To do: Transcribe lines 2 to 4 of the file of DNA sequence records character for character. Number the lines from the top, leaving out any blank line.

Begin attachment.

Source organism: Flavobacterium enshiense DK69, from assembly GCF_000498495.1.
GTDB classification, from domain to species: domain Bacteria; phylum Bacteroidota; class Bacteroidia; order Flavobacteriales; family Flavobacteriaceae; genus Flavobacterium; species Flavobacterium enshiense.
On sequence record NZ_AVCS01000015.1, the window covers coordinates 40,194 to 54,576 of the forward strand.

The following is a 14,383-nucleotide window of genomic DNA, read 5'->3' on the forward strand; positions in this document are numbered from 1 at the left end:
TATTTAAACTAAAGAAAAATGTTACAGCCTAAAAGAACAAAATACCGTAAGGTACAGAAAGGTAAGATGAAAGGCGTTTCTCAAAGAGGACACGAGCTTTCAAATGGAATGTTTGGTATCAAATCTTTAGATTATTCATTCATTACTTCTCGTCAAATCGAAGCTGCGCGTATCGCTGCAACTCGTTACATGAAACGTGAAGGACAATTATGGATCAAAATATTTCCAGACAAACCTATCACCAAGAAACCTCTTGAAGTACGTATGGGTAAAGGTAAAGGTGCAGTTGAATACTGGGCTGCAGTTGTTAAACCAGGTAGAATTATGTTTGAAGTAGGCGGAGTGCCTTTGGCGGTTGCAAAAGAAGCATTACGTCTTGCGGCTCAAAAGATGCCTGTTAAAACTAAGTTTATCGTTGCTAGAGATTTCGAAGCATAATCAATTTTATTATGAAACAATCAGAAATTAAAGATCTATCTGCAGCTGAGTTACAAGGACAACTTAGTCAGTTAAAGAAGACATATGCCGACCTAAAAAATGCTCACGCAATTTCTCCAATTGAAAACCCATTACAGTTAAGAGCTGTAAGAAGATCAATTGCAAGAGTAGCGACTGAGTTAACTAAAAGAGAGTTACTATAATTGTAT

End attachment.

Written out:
GTDB classification, from domain to species: domain Bacteria; phylum Bacteroidota; class Bacteroidia; order Flavobacteriales; family Flavobacteriaceae; genus Flavobacterium; species Flavobacterium enshiense.
On sequence record NZ_AVCS01000015.1, the window covers coordinates 40,194 to 54,576 of the forward strand.

The following is a 14,383-nucleotide window of genomic DNA, read 5'->3' on the forward strand; positions in this document are numbered from 1 at the left end: